Sarah Palin to Campaign with Ted Cruz in Texas
(HOUSTON) — Sarah Palin is getting back on the campaign trail. She’ll hit the road this Friday for an evening rally for Ted Cruz, Texas candidate for the U.S. Senate, at the Woodlands, north of Houston, his campaign and a Palin friend confirmed to ABC News.
Palin appeared at an Americans for Prosperity rally earlier this month in Michigan, but she hasn’t been out and about recently in support of candidates she has backed. During the 2010 midterms, she went on tour with the Tea Party Express, making stops throughout the country on behalf of Tea Party candidates.
South Carolina Sen. Jim DeMint will also be on hand for the 6 p.m. rally, and Rick Santorum will be campaigning with Cruz over the weekend, although the details are still being worked out.
This Friday begins the final weekend before the Texas Republican Senate runoff. On Tuesday, Cruz faces off against Lt. Gov. David Dewhurst for the seat being vacated by Sen. Kay Bailey Hutchinson. Dewhurst, a former solicitor general of Texas, is backed by Gov. Rick Perry and was once considered a shoe-in until Palin and other conservative favorites got involved in the race.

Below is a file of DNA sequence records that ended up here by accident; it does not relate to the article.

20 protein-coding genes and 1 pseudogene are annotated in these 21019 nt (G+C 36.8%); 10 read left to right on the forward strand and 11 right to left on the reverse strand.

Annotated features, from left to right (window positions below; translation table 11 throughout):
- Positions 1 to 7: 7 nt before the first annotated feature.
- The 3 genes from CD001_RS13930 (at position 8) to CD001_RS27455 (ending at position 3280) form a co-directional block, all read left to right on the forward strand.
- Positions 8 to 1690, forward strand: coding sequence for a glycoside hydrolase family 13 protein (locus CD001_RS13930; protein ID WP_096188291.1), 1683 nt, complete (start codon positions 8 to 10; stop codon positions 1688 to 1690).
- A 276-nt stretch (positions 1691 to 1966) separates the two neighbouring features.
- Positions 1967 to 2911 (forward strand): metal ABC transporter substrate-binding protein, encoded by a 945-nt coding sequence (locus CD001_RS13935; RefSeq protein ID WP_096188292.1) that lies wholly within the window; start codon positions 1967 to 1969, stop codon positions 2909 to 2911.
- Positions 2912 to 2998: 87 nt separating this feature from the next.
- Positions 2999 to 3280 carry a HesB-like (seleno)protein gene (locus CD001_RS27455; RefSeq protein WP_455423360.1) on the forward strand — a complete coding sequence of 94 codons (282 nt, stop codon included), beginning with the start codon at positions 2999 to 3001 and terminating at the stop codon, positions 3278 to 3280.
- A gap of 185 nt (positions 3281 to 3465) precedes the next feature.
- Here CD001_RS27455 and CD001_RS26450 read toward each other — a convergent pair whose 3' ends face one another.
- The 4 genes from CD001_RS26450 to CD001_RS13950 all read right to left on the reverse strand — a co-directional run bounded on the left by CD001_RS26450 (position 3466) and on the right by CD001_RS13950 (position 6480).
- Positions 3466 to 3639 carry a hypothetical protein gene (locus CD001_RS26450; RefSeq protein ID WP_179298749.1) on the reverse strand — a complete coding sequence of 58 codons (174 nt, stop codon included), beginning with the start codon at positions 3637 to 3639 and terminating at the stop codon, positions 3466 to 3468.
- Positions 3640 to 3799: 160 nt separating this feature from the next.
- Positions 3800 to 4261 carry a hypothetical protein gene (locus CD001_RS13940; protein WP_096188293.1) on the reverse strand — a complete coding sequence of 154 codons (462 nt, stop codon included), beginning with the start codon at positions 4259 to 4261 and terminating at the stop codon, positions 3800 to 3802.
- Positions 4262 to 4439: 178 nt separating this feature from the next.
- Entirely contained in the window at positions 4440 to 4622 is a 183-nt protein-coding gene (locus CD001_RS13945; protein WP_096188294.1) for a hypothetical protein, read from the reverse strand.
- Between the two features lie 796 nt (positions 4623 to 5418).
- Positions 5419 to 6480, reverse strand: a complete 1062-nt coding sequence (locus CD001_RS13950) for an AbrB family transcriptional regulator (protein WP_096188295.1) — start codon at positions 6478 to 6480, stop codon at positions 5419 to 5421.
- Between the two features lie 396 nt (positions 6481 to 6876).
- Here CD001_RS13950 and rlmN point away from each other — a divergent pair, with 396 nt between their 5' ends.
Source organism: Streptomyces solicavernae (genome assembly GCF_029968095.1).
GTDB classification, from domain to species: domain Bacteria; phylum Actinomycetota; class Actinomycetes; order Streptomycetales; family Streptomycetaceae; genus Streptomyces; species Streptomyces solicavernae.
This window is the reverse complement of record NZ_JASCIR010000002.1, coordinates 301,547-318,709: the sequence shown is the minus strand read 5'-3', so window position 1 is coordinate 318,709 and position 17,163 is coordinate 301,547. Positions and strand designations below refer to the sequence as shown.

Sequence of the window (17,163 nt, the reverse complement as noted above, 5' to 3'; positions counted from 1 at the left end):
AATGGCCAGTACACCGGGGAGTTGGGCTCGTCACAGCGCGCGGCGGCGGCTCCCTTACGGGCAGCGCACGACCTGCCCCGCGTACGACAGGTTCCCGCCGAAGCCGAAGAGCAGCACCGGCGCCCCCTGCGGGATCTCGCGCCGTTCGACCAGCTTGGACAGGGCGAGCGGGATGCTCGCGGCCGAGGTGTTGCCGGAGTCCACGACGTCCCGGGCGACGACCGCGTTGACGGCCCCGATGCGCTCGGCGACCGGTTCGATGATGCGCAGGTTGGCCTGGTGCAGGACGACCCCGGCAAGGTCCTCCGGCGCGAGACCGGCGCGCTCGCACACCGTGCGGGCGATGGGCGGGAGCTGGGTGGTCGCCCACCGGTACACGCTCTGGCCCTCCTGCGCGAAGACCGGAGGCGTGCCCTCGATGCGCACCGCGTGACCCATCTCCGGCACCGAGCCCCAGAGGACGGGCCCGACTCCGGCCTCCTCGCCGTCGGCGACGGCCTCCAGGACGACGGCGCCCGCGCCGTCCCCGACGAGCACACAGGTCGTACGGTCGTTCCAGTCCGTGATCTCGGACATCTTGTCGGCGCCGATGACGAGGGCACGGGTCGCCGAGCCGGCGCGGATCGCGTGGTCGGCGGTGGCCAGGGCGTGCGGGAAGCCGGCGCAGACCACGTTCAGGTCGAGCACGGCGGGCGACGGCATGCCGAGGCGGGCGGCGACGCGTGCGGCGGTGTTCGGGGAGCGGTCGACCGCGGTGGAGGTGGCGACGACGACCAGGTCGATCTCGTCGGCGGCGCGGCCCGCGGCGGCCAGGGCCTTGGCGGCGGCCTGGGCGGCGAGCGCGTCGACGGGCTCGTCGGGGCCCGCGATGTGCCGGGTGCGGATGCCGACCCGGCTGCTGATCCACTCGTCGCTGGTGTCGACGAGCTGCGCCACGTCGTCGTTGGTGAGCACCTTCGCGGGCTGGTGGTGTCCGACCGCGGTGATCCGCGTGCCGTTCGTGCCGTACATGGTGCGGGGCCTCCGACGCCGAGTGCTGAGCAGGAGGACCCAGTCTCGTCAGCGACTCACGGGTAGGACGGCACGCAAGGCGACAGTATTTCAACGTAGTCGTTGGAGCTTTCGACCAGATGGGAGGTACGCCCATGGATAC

Cruz’s communications director James Bernsen said they expect large crowds at the events in Dallas and Houston. Bernsen told ABC News that after Palin’s endorsement before the May 31 primary they received between 900 and 1,000 online donations almost immediately.
The former Alaska governor has a stellar GOP primary endorsement record so far this cycle. She backed Orrin Hatch in his Senate primary in Utah, Richard Mourdock in his primary against Dick Lugar in Indiana, and helped Deb Fischer with her surprise victory in Nebraska. She still has not formally endorsed presumptive GOP nominee Mitt Romney, nor joined him on the campaign trail.
The Texas senate race is the most expensive in the country so far this cycle, with more than $37 million spent so far. Dewhurst spent $11 million of his own money alone.
News of Palin campaigning with Cruz was first reported by the National Journal.
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